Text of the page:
Forecasts of doom for the California power grid have been popping up since the state began its aggressive pursuit of more renewable energy, and have became more emphatic since the San Onofre nuclear power plant, in Southern California, went offline at the end of January 2012.
Now two summers have passed and fresh data shows renewables assuming an ever-growing share of the state’s energy generation – at times providing more than one-quarter of a day’s output. But so far, no doom.
As cited in a new U.S. Energy Information Administration report, on May 26 this year, total 24-hour demand on CAISO, California’s main grid system, was 556,549 megawatt-hours. Renewables – and here we’re not counting large hydro – totaled 145,734 megawatt-hours. That’s 26 percent of all the energy used on CAISO.
And here’s another fact that should make renewable energy fans feel good: These totals don’t include what’s known as “behind-the-meter” energy generation, the stuff from rooftop solar systems (and a few wind turbines here and there) on homes and businesses that cut into the amount of energy the utilities need to serve. The California Solar Initiative has helped put more than 1,600 megawatts of solar capacity behind meters.
With the June decision to shut down San Onofre for good, it’s clear that renewable energy will only become a more important piece of the California energy puzzle. May 26 demonstrates that renewables can produce a lot of power, but according to Tyson Brown, who prepared the EIA analysis, renewables aren’t the full story behind California’s success in meeting electricity demand for the past couple of years.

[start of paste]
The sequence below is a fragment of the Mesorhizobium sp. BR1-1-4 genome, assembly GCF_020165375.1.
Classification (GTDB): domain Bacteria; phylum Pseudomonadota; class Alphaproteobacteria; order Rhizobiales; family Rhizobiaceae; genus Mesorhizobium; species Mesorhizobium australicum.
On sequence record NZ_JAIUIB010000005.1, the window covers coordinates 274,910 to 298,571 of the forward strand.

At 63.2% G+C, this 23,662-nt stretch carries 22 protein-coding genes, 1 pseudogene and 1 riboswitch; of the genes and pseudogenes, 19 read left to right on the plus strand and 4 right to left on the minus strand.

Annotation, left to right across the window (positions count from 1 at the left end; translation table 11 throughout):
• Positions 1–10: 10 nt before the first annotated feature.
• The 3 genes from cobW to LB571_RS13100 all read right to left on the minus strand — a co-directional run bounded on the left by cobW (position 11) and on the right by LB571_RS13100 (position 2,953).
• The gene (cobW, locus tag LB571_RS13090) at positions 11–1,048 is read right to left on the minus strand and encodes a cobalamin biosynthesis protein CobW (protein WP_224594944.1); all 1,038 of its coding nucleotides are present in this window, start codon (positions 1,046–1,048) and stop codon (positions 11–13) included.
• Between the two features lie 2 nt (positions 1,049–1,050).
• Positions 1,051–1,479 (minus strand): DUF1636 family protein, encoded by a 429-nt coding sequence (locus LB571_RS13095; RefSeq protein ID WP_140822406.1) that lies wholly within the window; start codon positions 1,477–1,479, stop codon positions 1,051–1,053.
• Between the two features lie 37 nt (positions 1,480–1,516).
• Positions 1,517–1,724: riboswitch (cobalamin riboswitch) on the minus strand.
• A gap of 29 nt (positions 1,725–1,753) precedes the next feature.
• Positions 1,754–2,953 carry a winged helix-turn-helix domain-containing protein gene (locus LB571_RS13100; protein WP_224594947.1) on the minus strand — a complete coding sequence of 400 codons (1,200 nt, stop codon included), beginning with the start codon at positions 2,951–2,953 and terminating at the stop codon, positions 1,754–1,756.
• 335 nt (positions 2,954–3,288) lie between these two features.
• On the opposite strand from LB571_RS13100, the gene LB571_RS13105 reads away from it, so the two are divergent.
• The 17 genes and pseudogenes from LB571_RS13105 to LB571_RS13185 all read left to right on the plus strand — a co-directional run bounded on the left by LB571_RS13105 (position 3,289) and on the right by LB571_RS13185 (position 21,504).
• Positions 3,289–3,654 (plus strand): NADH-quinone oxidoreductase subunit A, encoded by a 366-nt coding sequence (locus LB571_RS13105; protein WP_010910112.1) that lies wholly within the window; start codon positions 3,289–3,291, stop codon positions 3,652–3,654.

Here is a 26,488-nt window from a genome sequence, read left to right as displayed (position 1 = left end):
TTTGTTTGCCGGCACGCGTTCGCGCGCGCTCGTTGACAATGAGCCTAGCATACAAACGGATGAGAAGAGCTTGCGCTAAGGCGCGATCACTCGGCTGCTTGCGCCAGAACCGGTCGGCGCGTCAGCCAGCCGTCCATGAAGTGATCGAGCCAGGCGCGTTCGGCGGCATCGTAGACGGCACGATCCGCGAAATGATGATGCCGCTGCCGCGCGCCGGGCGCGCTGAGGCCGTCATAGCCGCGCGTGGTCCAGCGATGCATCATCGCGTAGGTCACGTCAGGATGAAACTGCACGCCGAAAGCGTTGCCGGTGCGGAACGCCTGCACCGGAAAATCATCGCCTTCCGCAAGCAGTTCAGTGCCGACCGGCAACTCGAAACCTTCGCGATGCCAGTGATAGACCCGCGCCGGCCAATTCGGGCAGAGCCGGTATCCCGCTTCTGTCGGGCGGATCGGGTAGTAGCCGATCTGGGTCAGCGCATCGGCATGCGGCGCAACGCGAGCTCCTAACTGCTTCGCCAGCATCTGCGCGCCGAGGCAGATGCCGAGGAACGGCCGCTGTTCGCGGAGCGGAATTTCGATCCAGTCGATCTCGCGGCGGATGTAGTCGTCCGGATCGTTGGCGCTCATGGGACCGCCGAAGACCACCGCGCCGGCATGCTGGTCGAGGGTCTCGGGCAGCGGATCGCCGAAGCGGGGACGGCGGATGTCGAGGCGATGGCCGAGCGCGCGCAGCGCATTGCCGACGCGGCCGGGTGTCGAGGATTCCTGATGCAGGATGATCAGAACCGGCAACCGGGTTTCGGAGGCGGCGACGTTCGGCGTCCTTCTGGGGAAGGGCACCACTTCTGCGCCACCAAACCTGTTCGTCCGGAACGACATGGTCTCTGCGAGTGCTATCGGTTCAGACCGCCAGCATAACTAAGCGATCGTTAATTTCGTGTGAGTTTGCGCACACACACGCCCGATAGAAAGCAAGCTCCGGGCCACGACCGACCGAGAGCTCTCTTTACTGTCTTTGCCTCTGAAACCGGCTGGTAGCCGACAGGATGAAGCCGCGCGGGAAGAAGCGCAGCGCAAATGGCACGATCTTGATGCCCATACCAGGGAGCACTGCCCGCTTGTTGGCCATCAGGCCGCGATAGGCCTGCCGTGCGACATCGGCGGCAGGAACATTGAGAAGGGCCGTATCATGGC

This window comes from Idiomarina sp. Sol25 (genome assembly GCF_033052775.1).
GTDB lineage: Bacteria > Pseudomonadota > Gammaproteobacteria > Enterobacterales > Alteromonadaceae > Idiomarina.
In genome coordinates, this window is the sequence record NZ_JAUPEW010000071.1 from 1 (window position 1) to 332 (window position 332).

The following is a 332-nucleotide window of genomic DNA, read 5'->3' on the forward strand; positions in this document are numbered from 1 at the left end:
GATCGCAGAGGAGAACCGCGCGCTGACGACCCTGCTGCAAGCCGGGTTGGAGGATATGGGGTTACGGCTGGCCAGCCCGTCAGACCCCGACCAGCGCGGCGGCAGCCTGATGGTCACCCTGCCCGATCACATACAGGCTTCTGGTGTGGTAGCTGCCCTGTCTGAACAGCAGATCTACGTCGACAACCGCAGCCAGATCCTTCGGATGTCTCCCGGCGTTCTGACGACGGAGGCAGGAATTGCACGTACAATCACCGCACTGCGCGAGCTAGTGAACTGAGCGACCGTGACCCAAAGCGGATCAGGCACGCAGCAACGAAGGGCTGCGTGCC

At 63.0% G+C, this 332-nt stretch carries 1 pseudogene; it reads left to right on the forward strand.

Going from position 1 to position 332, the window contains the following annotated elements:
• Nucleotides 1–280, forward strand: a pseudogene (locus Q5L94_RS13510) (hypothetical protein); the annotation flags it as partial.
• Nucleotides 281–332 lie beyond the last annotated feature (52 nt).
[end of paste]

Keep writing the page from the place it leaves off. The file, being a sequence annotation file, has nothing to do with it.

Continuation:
“They have been adding a lot of solar and wind, but they’ve also done a lot of transmission upgrades and additions of natural gas generation,” Brown said in an interview. The role of natural gas is a bit ironic; as distasteful as many greens find it, the availability of cheap natural gas, which can ramp up to meet demand when intermittent renewable sources fall off, has clearly made it easier for California to ease more renewable energy onto the grid.
Brown also noted a demand-side factor to California’s success so far in keeping the lights on. “There haven’t been really big demand increase,” he said. People often attribute that to the relatively slow economic recovery, but Tyson notes that another crucial factor has been that California utilities have been “very, very aggressive” in tamping down peak demand through energy efficiency and demand-side management programs.
That makes sense, since, in the end, that’s the key obligation for utilities: meeting that peak demand. And that’s why more solar would seem to be exactly what California needs to avoid trouble in the years ahead, when the pessimists think grid problems really could arise. Sure, looking at the levelized cost of energy, solar isn’t as cheap as wind, but as Brown pointed out in our interview, the real cost of energy is highly dependent on when it is available. On the hot summer afternoons when the California grid is under the most pressure, wind tends to be at low ebb, while solar can still be making a significant contribution. For California’s grid security, the more solar, the better, it seems.